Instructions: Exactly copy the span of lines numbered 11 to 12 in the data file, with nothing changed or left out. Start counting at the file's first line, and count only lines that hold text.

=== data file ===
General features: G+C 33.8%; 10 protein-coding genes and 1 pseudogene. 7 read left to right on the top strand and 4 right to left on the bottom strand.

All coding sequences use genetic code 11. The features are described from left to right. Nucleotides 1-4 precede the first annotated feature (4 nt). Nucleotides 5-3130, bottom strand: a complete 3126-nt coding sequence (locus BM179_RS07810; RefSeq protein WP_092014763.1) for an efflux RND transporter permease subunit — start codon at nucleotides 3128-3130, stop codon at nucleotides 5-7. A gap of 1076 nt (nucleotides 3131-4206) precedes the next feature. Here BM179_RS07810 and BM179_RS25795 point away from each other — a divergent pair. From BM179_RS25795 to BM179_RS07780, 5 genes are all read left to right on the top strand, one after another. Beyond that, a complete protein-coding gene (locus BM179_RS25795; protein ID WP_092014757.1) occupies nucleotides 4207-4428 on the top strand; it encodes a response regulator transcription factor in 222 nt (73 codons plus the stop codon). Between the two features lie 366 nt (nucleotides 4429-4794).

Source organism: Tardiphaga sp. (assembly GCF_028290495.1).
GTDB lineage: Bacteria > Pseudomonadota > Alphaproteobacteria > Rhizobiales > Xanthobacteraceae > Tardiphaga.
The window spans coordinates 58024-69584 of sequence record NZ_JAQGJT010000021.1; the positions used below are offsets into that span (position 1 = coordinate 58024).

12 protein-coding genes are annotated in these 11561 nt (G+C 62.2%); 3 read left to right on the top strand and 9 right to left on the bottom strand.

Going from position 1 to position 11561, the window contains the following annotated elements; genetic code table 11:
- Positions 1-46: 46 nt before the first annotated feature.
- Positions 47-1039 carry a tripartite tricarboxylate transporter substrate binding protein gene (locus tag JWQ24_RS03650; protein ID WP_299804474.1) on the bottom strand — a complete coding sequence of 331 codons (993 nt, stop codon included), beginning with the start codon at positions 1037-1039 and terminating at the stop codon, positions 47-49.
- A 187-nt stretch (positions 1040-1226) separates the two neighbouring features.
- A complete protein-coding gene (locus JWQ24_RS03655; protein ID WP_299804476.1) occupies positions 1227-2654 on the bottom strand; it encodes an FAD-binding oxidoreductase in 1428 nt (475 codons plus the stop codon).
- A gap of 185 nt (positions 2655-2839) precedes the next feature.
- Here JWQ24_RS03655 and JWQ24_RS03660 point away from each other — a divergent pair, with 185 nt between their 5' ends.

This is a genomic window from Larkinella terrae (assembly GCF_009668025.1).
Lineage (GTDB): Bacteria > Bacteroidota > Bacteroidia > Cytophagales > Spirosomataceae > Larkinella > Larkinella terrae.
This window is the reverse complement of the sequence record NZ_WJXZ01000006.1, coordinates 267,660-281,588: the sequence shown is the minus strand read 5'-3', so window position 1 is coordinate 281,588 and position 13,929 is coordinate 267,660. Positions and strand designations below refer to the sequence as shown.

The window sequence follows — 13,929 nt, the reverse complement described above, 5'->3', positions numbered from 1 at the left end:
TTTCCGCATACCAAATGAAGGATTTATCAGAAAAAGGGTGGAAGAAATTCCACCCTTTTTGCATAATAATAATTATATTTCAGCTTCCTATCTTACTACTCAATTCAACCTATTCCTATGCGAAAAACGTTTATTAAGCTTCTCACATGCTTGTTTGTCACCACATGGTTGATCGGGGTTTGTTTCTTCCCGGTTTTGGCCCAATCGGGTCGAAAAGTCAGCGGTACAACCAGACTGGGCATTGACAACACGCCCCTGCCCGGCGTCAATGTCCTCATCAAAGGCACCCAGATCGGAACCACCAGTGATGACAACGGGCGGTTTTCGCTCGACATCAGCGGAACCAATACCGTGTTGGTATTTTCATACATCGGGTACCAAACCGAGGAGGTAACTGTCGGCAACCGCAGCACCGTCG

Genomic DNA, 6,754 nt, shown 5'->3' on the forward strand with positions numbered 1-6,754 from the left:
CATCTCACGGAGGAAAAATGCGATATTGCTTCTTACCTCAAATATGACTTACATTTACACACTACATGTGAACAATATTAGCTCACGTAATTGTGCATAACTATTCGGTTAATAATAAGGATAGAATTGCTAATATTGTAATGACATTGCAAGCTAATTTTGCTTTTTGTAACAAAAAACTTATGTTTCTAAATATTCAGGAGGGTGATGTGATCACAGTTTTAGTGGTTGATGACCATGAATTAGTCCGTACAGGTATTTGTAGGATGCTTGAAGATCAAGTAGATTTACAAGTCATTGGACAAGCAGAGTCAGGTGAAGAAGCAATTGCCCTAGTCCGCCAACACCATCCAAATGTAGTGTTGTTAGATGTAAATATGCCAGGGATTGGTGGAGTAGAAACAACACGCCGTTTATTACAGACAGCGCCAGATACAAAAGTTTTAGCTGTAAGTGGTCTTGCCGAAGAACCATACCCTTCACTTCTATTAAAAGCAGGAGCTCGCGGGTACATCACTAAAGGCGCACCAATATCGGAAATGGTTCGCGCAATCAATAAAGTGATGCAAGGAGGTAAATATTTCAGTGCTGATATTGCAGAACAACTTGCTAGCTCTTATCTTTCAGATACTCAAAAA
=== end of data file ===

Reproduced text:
- A complete protein-coding gene (locus JWQ24_RS03655; protein ID WP_299804476.1) occupies positions 1227-2654 on the bottom strand; it encodes an FAD-binding oxidoreductase in 1428 nt (475 codons plus the stop codon).
- A gap of 185 nt (positions 2655-2839) precedes the next feature.